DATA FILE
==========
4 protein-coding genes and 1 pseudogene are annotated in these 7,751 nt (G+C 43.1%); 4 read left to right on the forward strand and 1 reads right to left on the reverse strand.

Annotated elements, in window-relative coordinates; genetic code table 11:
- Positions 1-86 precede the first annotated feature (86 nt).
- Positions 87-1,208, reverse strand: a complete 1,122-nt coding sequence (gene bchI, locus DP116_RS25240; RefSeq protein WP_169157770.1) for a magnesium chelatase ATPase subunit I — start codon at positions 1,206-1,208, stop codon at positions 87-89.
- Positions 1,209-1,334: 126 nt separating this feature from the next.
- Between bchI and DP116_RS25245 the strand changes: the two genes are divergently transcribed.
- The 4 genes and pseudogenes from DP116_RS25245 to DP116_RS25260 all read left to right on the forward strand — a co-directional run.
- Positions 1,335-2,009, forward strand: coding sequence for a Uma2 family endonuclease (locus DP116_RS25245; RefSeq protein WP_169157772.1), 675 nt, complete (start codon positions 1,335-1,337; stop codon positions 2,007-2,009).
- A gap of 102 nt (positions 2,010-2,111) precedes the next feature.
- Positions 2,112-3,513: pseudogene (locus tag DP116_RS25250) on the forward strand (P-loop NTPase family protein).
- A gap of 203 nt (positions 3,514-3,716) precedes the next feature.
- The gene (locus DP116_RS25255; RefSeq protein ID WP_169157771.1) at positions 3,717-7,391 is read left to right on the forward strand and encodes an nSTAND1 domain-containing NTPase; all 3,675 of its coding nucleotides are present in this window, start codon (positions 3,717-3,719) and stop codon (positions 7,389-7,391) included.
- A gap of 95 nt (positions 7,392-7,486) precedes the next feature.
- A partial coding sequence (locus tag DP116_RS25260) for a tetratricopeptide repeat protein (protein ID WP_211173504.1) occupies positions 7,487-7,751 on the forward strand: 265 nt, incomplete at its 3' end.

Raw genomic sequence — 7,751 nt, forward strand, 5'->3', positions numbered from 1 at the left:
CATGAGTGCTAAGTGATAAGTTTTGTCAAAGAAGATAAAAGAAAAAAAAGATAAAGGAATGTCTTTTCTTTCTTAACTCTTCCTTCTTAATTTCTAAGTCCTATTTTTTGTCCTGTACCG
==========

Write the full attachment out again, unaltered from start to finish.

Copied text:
4 protein-coding genes and 1 pseudogene are annotated in these 7,751 nt (G+C 43.1%); 4 read left to right on the forward strand and 1 reads right to left on the reverse strand.

Annotated elements, in window-relative coordinates; genetic code table 11:
- Positions 1-86 precede the first annotated feature (86 nt).
- Positions 87-1,208, reverse strand: a complete 1,122-nt coding sequence (gene bchI, locus DP116_RS25240; RefSeq protein WP_169157770.1) for a magnesium chelatase ATPase subunit I — start codon at positions 1,206-1,208, stop codon at positions 87-89.
- Positions 1,209-1,334: 126 nt separating this feature from the next.
- Between bchI and DP116_RS25245 the strand changes: the two genes are divergently transcribed.
- The 4 genes and pseudogenes from DP116_RS25245 to DP116_RS25260 all read left to right on the forward strand — a co-directional run.
- Positions 1,335-2,009, forward strand: coding sequence for a Uma2 family endonuclease (locus DP116_RS25245; RefSeq protein WP_169157772.1), 675 nt, complete (start codon positions 1,335-1,337; stop codon positions 2,007-2,009).
- A gap of 102 nt (positions 2,010-2,111) precedes the next feature.
- Positions 2,112-3,513: pseudogene (locus tag DP116_RS25250) on the forward strand (P-loop NTPase family protein).
- A gap of 203 nt (positions 3,514-3,716) precedes the next feature.
- The gene (locus DP116_RS25255; RefSeq protein ID WP_169157771.1) at positions 3,717-7,391 is read left to right on the forward strand and encodes an nSTAND1 domain-containing NTPase; all 3,675 of its coding nucleotides are present in this window, start codon (positions 3,717-3,719) and stop codon (positions 7,389-7,391) included.
- A gap of 95 nt (positions 7,392-7,486) precedes the next feature.
- A partial coding sequence (locus tag DP116_RS25260) for a tetratricopeptide repeat protein (protein ID WP_211173504.1) occupies positions 7,487-7,751 on the forward strand: 265 nt, incomplete at its 3' end.

Raw genomic sequence — 7,751 nt, forward strand, 5'->3', positions numbered from 1 at the left:
CATGAGTGCTAAGTGATAAGTTTTGTCAAAGAAGATAAAAGAAAAAAAAGATAAAGGAATGTCTTTTCTTTCTTAACTCTTCCTTCTTAATTTCTAAGTCCTATTTTTTGTCCTGTACCG